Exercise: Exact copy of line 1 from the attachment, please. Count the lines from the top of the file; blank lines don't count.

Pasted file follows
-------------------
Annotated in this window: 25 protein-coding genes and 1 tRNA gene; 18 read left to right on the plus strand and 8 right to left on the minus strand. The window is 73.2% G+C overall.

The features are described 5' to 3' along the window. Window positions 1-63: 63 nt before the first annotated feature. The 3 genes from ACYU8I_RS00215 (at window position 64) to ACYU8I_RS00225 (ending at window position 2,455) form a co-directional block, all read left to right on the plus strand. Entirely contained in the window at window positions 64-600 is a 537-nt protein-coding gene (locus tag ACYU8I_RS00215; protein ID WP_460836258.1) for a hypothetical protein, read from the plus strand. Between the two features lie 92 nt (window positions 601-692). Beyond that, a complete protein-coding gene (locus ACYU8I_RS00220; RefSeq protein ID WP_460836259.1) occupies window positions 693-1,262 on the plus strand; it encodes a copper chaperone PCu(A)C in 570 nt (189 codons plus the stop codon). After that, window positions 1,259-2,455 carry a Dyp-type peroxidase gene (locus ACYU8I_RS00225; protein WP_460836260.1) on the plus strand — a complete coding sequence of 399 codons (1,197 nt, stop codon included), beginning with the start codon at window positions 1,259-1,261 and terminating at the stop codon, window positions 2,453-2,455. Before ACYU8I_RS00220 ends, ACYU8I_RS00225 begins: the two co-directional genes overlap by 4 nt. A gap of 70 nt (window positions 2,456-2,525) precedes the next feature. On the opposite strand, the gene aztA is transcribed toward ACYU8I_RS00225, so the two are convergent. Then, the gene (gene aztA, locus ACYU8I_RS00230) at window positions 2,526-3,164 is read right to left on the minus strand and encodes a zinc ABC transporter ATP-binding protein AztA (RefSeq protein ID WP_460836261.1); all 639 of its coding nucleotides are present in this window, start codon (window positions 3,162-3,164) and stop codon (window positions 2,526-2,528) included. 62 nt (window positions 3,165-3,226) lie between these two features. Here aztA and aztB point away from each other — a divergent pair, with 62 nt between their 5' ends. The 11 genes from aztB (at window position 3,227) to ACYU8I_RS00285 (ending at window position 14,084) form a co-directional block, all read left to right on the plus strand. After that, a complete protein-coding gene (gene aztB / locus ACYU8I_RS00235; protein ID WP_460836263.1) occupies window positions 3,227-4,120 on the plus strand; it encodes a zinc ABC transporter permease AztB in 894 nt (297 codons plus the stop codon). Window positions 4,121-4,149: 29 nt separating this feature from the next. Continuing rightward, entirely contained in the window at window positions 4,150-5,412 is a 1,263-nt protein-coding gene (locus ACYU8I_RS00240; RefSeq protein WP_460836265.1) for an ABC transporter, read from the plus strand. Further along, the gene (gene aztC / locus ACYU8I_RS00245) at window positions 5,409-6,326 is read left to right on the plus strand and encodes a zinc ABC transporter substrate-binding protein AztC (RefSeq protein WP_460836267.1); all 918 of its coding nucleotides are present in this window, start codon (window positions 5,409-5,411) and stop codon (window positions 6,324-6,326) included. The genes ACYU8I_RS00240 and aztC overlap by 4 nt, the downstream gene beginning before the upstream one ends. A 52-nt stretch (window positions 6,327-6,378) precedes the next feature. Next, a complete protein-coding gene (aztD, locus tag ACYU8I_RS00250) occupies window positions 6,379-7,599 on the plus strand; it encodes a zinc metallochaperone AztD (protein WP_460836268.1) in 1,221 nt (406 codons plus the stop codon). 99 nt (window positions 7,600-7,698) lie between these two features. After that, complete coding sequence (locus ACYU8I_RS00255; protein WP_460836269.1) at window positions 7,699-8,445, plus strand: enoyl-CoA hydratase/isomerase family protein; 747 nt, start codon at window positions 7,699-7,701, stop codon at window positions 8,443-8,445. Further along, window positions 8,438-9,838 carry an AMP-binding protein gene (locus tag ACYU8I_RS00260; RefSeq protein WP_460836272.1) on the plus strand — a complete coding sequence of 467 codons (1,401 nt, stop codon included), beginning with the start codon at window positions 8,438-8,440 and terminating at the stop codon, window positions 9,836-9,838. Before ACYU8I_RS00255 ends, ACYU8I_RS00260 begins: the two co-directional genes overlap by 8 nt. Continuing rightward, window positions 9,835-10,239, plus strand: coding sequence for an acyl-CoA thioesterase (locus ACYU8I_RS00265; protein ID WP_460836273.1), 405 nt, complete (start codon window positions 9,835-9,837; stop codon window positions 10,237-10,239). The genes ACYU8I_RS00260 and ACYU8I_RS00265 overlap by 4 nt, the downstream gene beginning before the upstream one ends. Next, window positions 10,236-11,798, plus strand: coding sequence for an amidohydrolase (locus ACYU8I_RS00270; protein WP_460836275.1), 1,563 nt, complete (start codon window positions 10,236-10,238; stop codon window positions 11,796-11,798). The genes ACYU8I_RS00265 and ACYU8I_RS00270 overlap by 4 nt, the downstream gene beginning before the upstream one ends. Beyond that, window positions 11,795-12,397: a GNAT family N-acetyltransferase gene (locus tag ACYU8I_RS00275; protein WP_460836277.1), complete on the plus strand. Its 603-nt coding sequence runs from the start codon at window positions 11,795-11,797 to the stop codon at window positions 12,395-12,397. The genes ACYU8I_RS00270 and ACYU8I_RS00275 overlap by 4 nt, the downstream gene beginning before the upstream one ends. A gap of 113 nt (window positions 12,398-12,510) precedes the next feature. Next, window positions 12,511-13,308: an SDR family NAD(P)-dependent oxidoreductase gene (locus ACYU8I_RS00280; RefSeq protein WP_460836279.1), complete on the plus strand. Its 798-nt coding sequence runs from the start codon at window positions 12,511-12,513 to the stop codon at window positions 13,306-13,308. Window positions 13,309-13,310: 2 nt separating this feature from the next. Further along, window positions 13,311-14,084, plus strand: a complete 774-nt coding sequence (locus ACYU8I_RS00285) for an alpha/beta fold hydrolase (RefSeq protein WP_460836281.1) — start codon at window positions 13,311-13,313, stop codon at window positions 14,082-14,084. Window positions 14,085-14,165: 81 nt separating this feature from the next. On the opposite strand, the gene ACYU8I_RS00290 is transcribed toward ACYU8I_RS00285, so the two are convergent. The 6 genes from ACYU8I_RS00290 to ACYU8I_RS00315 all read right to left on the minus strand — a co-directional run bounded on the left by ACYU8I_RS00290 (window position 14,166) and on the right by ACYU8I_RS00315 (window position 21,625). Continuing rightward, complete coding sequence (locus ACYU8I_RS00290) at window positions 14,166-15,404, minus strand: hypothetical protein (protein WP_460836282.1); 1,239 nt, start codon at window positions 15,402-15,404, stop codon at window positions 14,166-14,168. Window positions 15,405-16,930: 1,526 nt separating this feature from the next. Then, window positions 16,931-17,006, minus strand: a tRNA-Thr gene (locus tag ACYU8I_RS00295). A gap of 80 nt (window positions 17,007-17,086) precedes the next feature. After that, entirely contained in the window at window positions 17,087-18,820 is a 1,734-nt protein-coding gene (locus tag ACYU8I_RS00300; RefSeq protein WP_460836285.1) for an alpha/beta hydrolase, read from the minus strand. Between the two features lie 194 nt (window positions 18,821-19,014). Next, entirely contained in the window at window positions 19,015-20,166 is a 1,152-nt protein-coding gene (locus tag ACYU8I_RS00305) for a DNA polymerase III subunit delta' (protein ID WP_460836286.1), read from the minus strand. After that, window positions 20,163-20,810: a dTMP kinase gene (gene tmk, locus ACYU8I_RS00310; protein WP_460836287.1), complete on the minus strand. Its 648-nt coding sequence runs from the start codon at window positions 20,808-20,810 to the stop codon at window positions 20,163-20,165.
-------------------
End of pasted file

Annotated in this window: 25 protein-coding genes and 1 tRNA gene; 18 read left to right on the plus strand and 8 right to left on the minus strand. The window is 73.2% G+C overall.